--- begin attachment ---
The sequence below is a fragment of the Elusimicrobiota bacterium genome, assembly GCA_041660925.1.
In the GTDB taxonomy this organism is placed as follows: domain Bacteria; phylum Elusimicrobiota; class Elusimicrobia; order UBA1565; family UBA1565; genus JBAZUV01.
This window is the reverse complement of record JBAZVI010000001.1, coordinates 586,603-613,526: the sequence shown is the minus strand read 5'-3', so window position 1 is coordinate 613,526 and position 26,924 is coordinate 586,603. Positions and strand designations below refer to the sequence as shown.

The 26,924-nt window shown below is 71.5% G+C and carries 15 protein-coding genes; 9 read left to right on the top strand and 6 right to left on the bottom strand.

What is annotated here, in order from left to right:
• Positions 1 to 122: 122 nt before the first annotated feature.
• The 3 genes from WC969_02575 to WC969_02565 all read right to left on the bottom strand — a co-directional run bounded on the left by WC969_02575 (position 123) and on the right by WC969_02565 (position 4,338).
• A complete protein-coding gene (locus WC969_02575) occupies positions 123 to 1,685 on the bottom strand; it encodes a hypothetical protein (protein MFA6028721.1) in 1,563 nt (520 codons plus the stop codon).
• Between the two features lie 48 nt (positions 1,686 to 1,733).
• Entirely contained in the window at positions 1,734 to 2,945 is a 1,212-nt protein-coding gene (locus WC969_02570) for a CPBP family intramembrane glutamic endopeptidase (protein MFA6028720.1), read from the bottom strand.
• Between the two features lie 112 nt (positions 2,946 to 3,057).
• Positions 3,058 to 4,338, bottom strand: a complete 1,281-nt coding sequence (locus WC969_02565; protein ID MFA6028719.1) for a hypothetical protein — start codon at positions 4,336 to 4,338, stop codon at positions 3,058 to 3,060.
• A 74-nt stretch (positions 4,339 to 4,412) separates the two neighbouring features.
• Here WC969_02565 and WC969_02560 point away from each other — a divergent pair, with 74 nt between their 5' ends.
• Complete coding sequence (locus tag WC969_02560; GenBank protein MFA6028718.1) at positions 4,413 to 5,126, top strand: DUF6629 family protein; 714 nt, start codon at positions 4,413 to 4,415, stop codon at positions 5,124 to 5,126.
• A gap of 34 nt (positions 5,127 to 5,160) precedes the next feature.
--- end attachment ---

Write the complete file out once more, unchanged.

The sequence below is a fragment of the Elusimicrobiota bacterium genome, assembly GCA_041660925.1.
In the GTDB taxonomy this organism is placed as follows: domain Bacteria; phylum Elusimicrobiota; class Elusimicrobia; order UBA1565; family UBA1565; genus JBAZUV01.
This window is the reverse complement of record JBAZVI010000001.1, coordinates 586,603-613,526: the sequence shown is the minus strand read 5'-3', so window position 1 is coordinate 613,526 and position 26,924 is coordinate 586,603. Positions and strand designations below refer to the sequence as shown.

The 26,924-nt window shown below is 71.5% G+C and carries 15 protein-coding genes; 9 read left to right on the top strand and 6 right to left on the bottom strand.

What is annotated here, in order from left to right:
• Positions 1 to 122: 122 nt before the first annotated feature.
• The 3 genes from WC969_02575 to WC969_02565 all read right to left on the bottom strand — a co-directional run bounded on the left by WC969_02575 (position 123) and on the right by WC969_02565 (position 4,338).
• A complete protein-coding gene (locus WC969_02575) occupies positions 123 to 1,685 on the bottom strand; it encodes a hypothetical protein (protein MFA6028721.1) in 1,563 nt (520 codons plus the stop codon).
• Between the two features lie 48 nt (positions 1,686 to 1,733).
• Entirely contained in the window at positions 1,734 to 2,945 is a 1,212-nt protein-coding gene (locus WC969_02570) for a CPBP family intramembrane glutamic endopeptidase (protein MFA6028720.1), read from the bottom strand.
• Between the two features lie 112 nt (positions 2,946 to 3,057).
• Positions 3,058 to 4,338, bottom strand: a complete 1,281-nt coding sequence (locus WC969_02565; protein ID MFA6028719.1) for a hypothetical protein — start codon at positions 4,336 to 4,338, stop codon at positions 3,058 to 3,060.
• A 74-nt stretch (positions 4,339 to 4,412) separates the two neighbouring features.
• Here WC969_02565 and WC969_02560 point away from each other — a divergent pair, with 74 nt between their 5' ends.
• Complete coding sequence (locus tag WC969_02560; GenBank protein MFA6028718.1) at positions 4,413 to 5,126, top strand: DUF6629 family protein; 714 nt, start codon at positions 4,413 to 4,415, stop codon at positions 5,124 to 5,126.
• A gap of 34 nt (positions 5,127 to 5,160) precedes the next feature.